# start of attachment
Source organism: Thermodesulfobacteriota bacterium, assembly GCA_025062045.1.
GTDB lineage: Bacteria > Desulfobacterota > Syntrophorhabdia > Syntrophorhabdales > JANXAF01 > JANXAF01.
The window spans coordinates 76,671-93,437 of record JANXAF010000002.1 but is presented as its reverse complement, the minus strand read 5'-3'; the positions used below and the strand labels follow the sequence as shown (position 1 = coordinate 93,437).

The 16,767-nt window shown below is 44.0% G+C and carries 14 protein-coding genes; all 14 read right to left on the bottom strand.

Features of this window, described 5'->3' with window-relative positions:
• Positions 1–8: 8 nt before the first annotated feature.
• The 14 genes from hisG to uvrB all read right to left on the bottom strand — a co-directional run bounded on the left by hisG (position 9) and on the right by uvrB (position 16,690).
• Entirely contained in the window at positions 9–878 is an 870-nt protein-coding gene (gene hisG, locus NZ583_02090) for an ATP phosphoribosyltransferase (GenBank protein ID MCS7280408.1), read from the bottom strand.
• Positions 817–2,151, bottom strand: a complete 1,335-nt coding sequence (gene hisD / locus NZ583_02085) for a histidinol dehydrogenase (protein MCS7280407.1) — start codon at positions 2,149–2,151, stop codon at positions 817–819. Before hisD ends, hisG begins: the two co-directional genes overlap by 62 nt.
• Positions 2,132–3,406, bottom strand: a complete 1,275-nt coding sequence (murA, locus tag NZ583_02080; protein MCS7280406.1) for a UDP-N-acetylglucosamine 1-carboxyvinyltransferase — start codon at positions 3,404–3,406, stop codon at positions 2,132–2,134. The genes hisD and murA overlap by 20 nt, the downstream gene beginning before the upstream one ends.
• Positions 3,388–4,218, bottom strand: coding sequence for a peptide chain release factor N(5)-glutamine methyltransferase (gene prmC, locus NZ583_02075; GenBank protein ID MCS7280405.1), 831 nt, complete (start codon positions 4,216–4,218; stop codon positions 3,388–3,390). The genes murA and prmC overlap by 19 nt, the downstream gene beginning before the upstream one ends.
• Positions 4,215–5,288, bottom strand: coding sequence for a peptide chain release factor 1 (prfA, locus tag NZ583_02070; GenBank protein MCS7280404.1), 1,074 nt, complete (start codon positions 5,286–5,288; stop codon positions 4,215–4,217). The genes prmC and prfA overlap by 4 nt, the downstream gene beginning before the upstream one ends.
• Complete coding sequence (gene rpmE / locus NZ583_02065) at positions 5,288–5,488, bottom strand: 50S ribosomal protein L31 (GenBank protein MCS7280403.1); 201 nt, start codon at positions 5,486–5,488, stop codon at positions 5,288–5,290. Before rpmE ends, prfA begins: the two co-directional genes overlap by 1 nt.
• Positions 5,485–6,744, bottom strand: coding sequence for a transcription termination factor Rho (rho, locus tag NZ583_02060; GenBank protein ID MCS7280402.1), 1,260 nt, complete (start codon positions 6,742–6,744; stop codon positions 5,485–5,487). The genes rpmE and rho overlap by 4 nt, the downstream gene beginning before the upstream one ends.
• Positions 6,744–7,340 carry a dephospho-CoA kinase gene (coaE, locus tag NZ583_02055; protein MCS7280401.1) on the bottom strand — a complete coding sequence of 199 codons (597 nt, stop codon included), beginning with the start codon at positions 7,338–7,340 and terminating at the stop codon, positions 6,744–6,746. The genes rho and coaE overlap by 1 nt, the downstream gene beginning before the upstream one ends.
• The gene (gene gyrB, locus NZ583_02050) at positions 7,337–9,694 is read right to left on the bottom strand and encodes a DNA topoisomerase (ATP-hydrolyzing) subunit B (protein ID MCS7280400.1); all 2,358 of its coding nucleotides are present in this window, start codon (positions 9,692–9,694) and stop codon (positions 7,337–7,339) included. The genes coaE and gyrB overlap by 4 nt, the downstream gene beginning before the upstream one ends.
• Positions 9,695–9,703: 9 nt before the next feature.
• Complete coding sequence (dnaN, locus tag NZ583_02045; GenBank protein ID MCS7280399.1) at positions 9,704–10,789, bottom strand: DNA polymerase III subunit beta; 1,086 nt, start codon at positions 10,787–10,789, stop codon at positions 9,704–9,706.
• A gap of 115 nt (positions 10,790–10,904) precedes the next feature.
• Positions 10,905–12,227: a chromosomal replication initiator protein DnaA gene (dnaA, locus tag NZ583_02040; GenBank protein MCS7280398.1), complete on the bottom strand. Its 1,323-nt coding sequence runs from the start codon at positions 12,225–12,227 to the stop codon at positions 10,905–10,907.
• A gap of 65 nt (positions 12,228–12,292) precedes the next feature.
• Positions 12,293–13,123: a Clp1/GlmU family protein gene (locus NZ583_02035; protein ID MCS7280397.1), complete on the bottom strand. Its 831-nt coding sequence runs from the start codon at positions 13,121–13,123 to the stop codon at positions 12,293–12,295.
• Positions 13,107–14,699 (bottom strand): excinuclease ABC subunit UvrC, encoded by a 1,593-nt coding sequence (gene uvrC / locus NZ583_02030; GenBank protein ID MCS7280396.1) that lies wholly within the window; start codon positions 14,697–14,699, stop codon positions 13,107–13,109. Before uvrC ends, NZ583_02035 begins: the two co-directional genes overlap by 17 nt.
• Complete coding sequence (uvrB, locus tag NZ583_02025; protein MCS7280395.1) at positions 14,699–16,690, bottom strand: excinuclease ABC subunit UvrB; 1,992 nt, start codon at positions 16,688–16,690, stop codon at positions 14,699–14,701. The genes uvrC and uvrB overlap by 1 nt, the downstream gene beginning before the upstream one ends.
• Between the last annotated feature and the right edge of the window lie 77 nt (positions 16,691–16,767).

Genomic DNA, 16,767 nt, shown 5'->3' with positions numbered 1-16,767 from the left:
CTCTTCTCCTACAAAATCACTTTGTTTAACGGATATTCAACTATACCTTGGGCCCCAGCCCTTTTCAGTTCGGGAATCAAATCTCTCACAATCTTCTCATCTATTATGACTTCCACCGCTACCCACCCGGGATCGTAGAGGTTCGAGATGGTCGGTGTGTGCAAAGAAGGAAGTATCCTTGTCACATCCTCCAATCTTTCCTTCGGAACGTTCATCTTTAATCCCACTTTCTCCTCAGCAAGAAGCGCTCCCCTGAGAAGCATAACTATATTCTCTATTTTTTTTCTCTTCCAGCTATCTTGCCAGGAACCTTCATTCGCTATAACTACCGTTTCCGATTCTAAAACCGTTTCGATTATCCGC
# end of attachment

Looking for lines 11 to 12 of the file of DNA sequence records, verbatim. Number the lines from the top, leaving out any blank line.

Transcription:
• Positions 3,388–4,218, bottom strand: coding sequence for a peptide chain release factor N(5)-glutamine methyltransferase (gene prmC, locus NZ583_02075; GenBank protein ID MCS7280405.1), 831 nt, complete (start codon positions 4,216–4,218; stop codon positions 3,388–3,390). The genes murA and prmC overlap by 19 nt, the downstream gene beginning before the upstream one ends.
• Positions 4,215–5,288, bottom strand: coding sequence for a peptide chain release factor 1 (prfA, locus tag NZ583_02070; GenBank protein MCS7280404.1), 1,074 nt, complete (start codon positions 5,286–5,288; stop codon positions 4,215–4,217). The genes prmC and prfA overlap by 4 nt, the downstream gene beginning before the upstream one ends.